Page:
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Lehi's pig named Demo
Skinner-Jones, Ann
Date Created and/or Issued
July 1981
Contributing Institution
UC San Diego, The UC San Diego Library
Ann Skinner-Jones and Joan Larcom Photographs
Rights Information
Under copyright
Constraint(s) on Use: This work is protected by the U.S. Copyright Law (Title 17, U.S.C.). Use of this work beyond that allowed by "fair use" requires written permission of the copyright holder(s). Responsibility for obtaining permissions and any use and distribution of this work rests exclusively with the user and not the UC San Diego Library. Inquiries can be made to the UC San Diego Library program having custody of the work.
Use: This work is available from the UC San Diego Library. This digital copy of the work is intended to support research, teaching, and private study.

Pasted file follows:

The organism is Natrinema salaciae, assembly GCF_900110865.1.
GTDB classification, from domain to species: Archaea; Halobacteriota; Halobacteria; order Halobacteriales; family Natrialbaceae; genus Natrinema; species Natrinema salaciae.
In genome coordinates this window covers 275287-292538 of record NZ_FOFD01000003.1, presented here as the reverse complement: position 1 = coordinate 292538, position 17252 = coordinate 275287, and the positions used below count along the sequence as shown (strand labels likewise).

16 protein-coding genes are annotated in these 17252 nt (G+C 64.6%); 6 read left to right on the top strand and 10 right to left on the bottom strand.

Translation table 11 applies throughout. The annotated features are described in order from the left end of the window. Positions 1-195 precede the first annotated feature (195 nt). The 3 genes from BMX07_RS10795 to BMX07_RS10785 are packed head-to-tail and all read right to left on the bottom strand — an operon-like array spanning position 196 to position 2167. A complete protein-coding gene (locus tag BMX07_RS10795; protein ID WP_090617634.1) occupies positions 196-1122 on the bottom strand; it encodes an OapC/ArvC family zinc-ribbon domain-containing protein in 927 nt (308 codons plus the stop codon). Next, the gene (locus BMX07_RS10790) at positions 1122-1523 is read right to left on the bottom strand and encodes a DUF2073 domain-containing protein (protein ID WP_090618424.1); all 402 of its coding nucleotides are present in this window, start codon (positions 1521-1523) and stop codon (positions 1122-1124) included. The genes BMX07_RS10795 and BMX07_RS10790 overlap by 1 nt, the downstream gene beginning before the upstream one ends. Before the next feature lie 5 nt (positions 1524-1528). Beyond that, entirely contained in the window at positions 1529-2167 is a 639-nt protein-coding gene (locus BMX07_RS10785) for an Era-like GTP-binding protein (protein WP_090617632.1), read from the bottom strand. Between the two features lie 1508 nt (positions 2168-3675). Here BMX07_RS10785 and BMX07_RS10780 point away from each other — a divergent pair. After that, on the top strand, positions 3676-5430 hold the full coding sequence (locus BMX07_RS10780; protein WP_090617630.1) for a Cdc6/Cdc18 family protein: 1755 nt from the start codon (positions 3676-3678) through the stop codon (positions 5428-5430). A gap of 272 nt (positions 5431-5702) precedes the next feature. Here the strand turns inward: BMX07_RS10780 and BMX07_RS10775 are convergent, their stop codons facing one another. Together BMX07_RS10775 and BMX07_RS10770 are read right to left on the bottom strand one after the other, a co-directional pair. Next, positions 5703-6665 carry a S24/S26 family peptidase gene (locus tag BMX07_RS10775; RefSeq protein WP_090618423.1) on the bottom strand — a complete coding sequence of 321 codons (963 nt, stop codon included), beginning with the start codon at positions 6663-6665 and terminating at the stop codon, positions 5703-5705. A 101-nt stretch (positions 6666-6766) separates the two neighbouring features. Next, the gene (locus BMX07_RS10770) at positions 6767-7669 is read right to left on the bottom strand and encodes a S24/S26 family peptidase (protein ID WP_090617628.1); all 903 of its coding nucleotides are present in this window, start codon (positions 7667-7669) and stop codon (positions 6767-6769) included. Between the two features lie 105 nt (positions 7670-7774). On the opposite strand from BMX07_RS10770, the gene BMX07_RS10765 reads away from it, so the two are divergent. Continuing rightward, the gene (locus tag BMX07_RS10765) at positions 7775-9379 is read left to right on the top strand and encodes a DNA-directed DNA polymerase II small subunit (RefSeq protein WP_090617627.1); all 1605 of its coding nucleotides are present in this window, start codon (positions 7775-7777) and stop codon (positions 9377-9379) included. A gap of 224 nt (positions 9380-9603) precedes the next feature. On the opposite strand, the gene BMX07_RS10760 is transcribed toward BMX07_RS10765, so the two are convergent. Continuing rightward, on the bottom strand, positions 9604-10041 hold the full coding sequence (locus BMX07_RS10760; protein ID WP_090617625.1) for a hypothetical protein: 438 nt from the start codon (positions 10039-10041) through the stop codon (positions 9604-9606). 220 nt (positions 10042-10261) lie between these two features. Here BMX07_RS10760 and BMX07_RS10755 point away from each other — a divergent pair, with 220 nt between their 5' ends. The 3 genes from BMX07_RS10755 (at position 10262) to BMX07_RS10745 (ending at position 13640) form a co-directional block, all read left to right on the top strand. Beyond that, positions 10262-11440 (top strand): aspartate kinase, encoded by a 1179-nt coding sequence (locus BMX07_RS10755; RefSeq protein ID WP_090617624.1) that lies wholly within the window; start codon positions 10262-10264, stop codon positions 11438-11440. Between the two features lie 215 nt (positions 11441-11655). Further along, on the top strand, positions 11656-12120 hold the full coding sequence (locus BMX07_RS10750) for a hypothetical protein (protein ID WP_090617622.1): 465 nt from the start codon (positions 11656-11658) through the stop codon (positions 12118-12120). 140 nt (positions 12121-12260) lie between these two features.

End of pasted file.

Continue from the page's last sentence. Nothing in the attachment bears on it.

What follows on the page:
Rights Holder and Contact
Skinner-Jones, Ann
Pigs were traditionally raised for tusks as well as food; after the pigs were hand fed for a number of years (and thus protected from foraging), the tusk would grow into a circle (or sometimes a double circle), sometimes going right through the jaw bone. In traditional times, a tusk growing through the bone meant the pig couldn't forage without breaking these valuable things. Thus, women are said to have hand fed these boars with food they pre-chewed. These tusks were symbols of prosperity, increasingly valuable the more times they circled. At present they may be worn as pendants or bracelets, usually by ni-Vanuatu men. Lehi, the pig's owner, named this pig 'Demonstrashun' (Demonstration) because he was given to her at the large Lamango Plantation demonstration just prior to Independence. This event helped catalyze the independence movement.
UC San Diego Library, UC San Diego, La Jolla, CA 92093-0175 (
No linguistic content; Not applicable
Manners and customs
Wintua (Malekula, Vanuatu)
Pacific Islands
South West Bay (Malakula, Vanuatu)
Women at Work
Wintua (Malekula, Vanuatu)
Pacific Islands
South West Bay (Malakula, Vanuatu)

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